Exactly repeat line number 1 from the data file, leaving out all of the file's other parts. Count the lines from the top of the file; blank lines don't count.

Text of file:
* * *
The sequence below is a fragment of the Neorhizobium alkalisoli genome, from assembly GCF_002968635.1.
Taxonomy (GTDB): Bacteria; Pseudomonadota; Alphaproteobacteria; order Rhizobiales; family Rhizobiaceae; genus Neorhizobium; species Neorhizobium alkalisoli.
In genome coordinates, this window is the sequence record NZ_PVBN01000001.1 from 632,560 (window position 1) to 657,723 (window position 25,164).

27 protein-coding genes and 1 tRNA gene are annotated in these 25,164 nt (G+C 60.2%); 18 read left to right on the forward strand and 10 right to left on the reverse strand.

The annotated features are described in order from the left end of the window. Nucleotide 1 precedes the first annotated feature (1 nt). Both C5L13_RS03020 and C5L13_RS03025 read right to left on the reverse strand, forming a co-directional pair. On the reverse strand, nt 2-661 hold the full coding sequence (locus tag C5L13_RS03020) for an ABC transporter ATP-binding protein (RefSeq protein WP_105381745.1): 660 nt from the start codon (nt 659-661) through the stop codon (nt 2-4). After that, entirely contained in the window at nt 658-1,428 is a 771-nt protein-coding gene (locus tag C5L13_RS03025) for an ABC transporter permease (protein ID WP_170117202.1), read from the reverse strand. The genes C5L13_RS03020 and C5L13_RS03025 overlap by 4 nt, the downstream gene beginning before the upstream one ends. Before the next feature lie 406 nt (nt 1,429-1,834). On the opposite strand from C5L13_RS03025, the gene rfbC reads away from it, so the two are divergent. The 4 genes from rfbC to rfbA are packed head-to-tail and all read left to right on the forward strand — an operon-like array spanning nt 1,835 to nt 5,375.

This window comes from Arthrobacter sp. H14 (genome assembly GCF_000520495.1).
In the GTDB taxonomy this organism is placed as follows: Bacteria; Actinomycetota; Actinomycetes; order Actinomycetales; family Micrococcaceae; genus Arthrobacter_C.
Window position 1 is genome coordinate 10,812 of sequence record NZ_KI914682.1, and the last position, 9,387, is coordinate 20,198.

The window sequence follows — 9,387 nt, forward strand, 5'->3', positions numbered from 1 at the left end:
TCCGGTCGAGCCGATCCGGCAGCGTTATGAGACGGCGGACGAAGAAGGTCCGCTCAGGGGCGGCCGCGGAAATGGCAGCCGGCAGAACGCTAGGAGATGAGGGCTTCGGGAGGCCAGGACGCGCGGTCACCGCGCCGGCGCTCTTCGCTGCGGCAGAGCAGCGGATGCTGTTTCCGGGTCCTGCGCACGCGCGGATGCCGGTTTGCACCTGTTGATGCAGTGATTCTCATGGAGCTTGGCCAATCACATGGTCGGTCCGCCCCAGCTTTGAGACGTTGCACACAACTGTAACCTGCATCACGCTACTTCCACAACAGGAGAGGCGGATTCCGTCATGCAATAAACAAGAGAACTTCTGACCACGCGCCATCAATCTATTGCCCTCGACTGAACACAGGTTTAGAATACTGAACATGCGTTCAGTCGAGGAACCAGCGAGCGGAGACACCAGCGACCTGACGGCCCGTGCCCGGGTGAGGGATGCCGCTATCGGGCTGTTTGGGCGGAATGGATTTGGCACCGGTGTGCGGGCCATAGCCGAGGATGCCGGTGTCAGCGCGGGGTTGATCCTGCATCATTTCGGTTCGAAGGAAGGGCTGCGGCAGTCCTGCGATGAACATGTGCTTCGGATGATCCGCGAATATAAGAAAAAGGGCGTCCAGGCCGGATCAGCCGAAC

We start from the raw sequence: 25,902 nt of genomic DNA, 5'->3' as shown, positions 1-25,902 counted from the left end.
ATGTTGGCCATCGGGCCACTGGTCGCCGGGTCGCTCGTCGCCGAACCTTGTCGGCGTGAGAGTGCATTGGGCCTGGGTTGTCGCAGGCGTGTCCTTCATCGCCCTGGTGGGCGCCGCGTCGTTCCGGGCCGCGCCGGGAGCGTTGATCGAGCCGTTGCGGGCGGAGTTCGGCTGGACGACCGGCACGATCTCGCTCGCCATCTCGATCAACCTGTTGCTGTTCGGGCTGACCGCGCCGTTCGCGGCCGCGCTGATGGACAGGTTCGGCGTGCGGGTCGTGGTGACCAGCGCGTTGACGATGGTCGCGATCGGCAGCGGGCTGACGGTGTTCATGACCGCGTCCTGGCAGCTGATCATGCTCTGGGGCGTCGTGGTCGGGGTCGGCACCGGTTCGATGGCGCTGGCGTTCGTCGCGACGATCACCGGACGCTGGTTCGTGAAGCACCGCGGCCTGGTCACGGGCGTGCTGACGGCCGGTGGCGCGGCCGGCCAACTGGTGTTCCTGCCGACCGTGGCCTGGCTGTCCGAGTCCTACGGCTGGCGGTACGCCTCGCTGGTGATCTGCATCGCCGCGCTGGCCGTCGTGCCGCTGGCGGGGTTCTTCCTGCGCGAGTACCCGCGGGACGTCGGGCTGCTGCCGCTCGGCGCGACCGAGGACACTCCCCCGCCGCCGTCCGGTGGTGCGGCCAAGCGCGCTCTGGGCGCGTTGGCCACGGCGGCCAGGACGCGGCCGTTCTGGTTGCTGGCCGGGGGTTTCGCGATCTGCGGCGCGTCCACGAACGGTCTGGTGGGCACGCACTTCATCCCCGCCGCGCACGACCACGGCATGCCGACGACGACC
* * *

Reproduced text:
The sequence below is a fragment of the Neorhizobium alkalisoli genome, from assembly GCF_002968635.1.